The following is a speech I recently delivered at one of my Toastmasters clubs and it was so well received that I just had to share it here. Though technically the title of my following speech was How to Tie Off a Bag, it is (was) impossible to find an image of a tied off bag and hence, this post title is more in keeping with the lovely image I did find. Technically speaking, in tieing off a bag, you do in fact, tie a bow.
The purpose of this speech was to share some aspect of an experience as a protégé/mentee.
Ladies and gentlemen, I used to work for Australia Post in the mail sorting division and one of the areas I loved working in was the small parcels area. A small parcel is a packet that weighs less than 500 grams.
In the small parcels area of a mail sorting centre, large canvas bags are hung on a framework of hooks that creates a four by four network of bags, with each station clearly marked with its respective destination. The small parcels arrive in large wheelie bins, big square metal tubs on wheels, and your duty is to sort them into their corresponding bag. This is where an accurate arm comes in handy because although some bags are within easy reach, others are not, and you literally toss them across the network and into the right bag. Being accurate helps because you will regret retrieving one and placing it into the correct bag should you miss.
Normally, two people work this area, one on each side of the frame, and each responsible for the eight bags in front of them. When a bag gets full, it’s removed, the neck of the bag secured, together with a matching destination label. The bag is then placed onto a bag cart for wheeling off to the despatch area, where it’s placed into a corresponding container for delivery to whatever location its destination happens to be.
For the entire journey to be successful, the neck of the bag must be firmly secured, and there is a right and a wrong way to fasten the neck of a canvas bag full of parcels small or large. I’d been working for Australia Post for four years before I met Pat who revelled in teaching me how to do it properly.
Pat was the bull mastiff of the small parcels area, and the queen of the Saturday afternoon shift. She ruled with an iron fist and a razor-sharp tongue and heaven help anyone who got in her way.
I was afraid of Pat, and she could smell it on me.
Before I even entered the area, before I even introduced myself to her, Pat had already formed her opinion of me as well. She saw me as an intruder, a weakling, an inexperienced newbie, and the shift supervisor’s ‘pet’. That made me management, and she was right, I was the second in charge that day, and she was my one report for the duration of our 7½ hour shift.
I’m sure Pat heard my knees knocking from the other side of the room as I discussed the shift targets with the upper echelon.
As I walk across the floor, all 250 metres of it, with Pat’s beady little eyes boring holes through my uniform, I decided I could either stand up, puff out my chest and show her who’s boss. After all, I was. Or, I could submit, roll over and show my soft underbelly and hope for the best.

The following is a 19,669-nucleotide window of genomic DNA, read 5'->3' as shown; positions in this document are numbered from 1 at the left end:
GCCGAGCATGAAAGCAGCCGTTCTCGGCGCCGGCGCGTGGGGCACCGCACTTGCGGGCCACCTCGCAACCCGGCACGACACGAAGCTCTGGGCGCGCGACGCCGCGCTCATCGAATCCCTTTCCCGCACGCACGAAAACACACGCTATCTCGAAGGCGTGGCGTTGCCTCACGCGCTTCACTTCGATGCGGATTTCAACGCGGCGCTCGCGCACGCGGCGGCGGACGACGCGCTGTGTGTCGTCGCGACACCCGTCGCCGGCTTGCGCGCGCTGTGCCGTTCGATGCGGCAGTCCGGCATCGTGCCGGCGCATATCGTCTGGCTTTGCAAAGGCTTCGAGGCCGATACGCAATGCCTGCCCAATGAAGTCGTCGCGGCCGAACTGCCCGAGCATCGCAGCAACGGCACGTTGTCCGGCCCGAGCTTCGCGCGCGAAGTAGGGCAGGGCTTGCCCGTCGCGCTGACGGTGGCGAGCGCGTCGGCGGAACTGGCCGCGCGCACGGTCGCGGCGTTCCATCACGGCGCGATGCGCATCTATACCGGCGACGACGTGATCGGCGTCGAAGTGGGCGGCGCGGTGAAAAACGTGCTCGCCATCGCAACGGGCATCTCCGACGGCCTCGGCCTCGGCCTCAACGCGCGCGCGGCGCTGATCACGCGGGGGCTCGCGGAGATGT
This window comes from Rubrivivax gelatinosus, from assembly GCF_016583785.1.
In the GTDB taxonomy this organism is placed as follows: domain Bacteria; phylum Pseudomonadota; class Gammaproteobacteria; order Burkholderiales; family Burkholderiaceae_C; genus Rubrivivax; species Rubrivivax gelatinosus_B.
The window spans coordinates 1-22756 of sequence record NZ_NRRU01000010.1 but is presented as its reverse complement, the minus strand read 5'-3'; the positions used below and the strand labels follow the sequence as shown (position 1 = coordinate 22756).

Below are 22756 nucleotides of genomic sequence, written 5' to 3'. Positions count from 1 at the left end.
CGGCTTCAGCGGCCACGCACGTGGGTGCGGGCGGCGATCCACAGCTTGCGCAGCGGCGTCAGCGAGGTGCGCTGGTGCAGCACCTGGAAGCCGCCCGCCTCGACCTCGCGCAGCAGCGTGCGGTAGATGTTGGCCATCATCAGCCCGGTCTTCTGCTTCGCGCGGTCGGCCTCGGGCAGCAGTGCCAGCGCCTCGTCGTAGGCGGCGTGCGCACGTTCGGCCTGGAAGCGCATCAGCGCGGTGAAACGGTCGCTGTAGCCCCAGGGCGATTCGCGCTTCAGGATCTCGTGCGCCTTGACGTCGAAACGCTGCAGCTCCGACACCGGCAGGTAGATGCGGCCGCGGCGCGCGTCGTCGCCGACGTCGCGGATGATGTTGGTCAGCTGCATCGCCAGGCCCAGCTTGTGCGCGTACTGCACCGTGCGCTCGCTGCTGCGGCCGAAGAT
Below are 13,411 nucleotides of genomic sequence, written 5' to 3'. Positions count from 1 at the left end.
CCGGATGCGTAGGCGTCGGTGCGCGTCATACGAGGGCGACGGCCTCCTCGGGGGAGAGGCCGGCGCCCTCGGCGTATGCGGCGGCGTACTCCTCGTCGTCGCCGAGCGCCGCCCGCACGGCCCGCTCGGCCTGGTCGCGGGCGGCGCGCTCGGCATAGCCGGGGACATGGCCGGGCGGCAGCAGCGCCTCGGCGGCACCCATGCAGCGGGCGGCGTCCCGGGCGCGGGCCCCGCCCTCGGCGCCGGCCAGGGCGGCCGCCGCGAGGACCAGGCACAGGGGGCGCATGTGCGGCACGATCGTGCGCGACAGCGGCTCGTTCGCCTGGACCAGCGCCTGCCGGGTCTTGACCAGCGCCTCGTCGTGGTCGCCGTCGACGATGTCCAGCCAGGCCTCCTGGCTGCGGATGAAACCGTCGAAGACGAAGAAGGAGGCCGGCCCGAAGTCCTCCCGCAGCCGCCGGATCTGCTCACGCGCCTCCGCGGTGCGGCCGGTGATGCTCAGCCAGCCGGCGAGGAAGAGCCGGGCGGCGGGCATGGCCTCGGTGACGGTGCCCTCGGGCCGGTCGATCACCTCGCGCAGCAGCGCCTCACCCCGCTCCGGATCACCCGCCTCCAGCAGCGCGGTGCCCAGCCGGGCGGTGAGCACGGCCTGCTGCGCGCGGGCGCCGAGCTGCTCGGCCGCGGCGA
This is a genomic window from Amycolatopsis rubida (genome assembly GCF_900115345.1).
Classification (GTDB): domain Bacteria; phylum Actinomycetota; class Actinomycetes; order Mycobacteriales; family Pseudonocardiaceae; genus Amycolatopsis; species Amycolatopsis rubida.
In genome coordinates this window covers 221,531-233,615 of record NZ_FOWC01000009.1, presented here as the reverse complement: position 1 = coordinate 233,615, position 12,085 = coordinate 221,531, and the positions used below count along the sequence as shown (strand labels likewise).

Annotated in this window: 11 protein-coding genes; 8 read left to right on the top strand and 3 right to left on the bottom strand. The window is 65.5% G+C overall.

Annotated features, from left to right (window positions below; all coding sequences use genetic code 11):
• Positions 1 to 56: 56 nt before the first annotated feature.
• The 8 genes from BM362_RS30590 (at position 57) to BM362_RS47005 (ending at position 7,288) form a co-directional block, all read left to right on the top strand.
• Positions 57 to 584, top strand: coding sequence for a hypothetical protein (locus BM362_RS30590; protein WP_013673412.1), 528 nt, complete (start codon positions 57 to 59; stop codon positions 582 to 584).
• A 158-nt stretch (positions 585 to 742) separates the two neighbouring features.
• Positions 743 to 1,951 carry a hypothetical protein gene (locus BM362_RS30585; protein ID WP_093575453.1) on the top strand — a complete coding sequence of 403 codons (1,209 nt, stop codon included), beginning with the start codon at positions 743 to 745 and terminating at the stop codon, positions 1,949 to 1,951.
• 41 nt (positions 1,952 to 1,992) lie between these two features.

And that’s what I did.
“Hi Pat, I’m Clare, and it’s really nice to meet you.” And then, as I removed an overflowing bag from the rack, I said, “I have no idea how to tie off a bag correctly. Pat, would you mind showing me how?”
I swear, Pat grew two inches as she strutted around to where I was and proceeded to show me in unambiguous detail, exactly how to tie off a bag.
That was one of the many things Pat taught me that afternoon. She beamed with pride as I tied each bag exactly as she’d shown. She took me under her wing and freely sharing her knowledge with me about everything and everyone. Later she would proudly tell everyone she taught me how to manage the small parcels area, how to do my job properly, as well as how to be a good supervisor.
I didn’t dare tell her I’d been a supervisor for three years in Townsville before transferring to Brisbane and that four years earlier, on my very first day as a mail officer, Richard had shown me the exact same technique of looping the string under itself three times before pulling it tight and tying it off.
Pat didn’t need to hear any of that, and I didn’t need to tell her either.
What Pat needed was for me to listen. What I needed was for Pat to mentor me on the ways of working on the Saturday afternoon shift in a large mail centre in Brisbane.
And she certainly did that.
As with many speeches delivered by Toastmasters across the world, there are three versions – the one you practise, the one you deliver, and the one you wish you’d delivered – usually recited in the car on your way home. (This is the Toastmasters version of a quote by Dale Carnegie.)
This is a combination of the speech I practised and the speech I delivered. I was not disappointed with my delivery.
I was inspired to share this speech in response to The New, Unofficial, On-line Writer’s Guild’s writing prompt #99 – That’s Not What I Do because this is not what I do for a living anymore.